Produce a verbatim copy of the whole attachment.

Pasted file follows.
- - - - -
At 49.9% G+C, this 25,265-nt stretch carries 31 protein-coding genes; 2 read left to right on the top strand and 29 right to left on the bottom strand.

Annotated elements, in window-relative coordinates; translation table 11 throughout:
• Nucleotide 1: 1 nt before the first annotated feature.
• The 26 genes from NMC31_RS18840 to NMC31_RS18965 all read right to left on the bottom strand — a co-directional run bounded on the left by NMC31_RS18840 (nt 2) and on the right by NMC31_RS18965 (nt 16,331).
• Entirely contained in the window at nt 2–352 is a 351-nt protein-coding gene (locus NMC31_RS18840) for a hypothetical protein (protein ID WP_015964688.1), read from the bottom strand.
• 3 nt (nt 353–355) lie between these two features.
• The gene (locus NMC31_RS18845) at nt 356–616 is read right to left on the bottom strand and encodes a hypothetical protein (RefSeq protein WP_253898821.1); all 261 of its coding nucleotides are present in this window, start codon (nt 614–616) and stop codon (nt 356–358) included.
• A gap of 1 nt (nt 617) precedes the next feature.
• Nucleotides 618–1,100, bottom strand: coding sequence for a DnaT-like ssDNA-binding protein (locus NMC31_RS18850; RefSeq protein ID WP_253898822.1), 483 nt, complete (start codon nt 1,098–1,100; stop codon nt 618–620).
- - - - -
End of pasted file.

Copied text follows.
At 49.9% G+C, this 25,265-nt stretch carries 31 protein-coding genes; 2 read left to right on the top strand and 29 right to left on the bottom strand.

Annotated elements, in window-relative coordinates; translation table 11 throughout:
• Nucleotide 1: 1 nt before the first annotated feature.
• The 26 genes from NMC31_RS18840 to NMC31_RS18965 all read right to left on the bottom strand — a co-directional run bounded on the left by NMC31_RS18840 (nt 2) and on the right by NMC31_RS18965 (nt 16,331).
• Entirely contained in the window at nt 2–352 is a 351-nt protein-coding gene (locus NMC31_RS18840) for a hypothetical protein (protein ID WP_015964688.1), read from the bottom strand.
• 3 nt (nt 353–355) lie between these two features.
• The gene (locus NMC31_RS18845) at nt 356–616 is read right to left on the bottom strand and encodes a hypothetical protein (RefSeq protein WP_253898821.1); all 261 of its coding nucleotides are present in this window, start codon (nt 614–616) and stop codon (nt 356–358) included.
• A gap of 1 nt (nt 617) precedes the next feature.
• Nucleotides 618–1,100, bottom strand: coding sequence for a DnaT-like ssDNA-binding protein (locus NMC31_RS18850; RefSeq protein ID WP_253898822.1), 483 nt, complete (start codon nt 1,098–1,100; stop codon nt 618–620).